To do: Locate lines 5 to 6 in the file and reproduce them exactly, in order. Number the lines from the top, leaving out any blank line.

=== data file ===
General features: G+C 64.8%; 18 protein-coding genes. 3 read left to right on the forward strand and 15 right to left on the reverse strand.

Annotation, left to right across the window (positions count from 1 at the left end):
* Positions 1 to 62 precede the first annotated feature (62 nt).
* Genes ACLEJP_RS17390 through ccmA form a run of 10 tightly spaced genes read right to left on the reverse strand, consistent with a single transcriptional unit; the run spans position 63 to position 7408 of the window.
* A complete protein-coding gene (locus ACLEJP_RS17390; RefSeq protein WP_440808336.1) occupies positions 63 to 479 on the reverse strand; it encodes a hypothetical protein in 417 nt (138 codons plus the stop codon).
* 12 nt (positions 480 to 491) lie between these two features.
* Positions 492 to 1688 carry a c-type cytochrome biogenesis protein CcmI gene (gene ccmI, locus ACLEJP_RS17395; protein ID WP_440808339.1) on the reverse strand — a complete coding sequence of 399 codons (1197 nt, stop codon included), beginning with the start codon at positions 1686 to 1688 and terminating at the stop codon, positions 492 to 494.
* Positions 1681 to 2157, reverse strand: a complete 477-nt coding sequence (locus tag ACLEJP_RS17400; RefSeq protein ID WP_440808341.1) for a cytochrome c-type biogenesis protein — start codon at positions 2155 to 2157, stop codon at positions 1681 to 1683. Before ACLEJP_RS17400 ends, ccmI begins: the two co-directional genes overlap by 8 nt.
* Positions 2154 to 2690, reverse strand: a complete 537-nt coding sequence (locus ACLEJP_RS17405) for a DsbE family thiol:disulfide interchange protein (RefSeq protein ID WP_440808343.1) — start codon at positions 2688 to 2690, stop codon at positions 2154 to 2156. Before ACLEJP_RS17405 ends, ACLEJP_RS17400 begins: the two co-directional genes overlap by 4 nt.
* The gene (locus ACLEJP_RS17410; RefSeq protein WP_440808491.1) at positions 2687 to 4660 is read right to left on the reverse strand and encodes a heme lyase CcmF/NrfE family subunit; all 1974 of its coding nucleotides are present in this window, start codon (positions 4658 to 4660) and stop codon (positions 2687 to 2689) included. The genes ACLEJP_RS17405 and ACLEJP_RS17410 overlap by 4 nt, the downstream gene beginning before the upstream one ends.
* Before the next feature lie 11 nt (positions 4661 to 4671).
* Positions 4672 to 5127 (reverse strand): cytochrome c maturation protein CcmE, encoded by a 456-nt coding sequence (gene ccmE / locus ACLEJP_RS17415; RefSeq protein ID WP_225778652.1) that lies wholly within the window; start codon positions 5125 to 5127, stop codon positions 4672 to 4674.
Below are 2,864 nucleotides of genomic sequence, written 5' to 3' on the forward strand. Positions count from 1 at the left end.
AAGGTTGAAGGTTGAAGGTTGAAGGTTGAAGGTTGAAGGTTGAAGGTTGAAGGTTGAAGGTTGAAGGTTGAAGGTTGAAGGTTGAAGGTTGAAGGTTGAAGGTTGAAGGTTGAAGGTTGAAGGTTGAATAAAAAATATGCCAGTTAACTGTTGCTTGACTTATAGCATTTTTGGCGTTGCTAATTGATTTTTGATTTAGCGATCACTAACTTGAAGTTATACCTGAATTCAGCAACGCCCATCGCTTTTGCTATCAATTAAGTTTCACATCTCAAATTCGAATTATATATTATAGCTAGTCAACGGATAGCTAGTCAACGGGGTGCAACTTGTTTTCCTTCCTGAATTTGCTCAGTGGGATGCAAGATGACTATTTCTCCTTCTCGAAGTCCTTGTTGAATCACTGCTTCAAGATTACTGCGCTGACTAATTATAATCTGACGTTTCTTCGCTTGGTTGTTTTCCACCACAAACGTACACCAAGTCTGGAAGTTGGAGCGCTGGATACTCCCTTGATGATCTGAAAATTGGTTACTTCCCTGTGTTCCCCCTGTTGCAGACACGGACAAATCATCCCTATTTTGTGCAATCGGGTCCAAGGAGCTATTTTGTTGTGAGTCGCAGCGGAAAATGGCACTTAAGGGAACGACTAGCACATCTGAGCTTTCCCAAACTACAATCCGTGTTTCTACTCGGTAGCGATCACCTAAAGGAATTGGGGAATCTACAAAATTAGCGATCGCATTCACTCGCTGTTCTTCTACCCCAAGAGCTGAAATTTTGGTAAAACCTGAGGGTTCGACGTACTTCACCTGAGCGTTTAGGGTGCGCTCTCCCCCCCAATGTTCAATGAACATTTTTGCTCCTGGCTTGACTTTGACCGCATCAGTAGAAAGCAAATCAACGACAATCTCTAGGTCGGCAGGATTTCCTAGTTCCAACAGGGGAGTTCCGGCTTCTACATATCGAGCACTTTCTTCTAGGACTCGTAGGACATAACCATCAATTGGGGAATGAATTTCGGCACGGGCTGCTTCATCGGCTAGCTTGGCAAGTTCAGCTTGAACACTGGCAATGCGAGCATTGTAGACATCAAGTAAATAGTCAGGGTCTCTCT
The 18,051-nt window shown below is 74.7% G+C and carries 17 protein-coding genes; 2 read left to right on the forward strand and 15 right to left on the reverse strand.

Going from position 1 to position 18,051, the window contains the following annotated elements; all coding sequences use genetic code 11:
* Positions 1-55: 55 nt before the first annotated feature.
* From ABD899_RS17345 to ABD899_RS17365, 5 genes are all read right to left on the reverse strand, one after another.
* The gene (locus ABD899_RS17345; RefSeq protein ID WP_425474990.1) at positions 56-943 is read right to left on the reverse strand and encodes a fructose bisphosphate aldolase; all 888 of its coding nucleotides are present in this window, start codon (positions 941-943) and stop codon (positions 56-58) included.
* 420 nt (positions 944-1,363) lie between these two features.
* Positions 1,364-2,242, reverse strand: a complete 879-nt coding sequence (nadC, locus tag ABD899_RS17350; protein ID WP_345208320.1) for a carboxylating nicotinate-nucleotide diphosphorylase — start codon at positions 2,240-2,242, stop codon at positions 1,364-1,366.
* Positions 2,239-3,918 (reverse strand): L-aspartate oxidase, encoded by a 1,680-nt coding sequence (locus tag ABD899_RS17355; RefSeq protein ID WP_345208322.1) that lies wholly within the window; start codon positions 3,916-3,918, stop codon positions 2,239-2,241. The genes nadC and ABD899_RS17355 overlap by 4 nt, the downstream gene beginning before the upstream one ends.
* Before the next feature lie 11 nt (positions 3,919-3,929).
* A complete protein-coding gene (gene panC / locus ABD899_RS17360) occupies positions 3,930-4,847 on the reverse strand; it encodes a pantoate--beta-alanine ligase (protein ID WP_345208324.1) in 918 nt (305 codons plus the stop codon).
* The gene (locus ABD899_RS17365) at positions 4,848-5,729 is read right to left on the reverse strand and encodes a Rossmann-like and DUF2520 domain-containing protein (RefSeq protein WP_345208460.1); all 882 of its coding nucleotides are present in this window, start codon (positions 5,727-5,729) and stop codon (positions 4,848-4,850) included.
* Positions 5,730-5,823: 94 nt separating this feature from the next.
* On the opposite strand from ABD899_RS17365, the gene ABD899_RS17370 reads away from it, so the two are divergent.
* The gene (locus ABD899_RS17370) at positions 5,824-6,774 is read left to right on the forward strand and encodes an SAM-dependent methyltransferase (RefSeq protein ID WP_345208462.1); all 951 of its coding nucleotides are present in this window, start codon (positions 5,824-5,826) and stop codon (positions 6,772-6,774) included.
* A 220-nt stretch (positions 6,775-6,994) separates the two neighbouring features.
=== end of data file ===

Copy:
* A complete protein-coding gene (locus ACLEJP_RS17390; RefSeq protein WP_440808336.1) occupies positions 63 to 479 on the reverse strand; it encodes a hypothetical protein in 417 nt (138 codons plus the stop codon).
* 12 nt (positions 480 to 491) lie between these two features.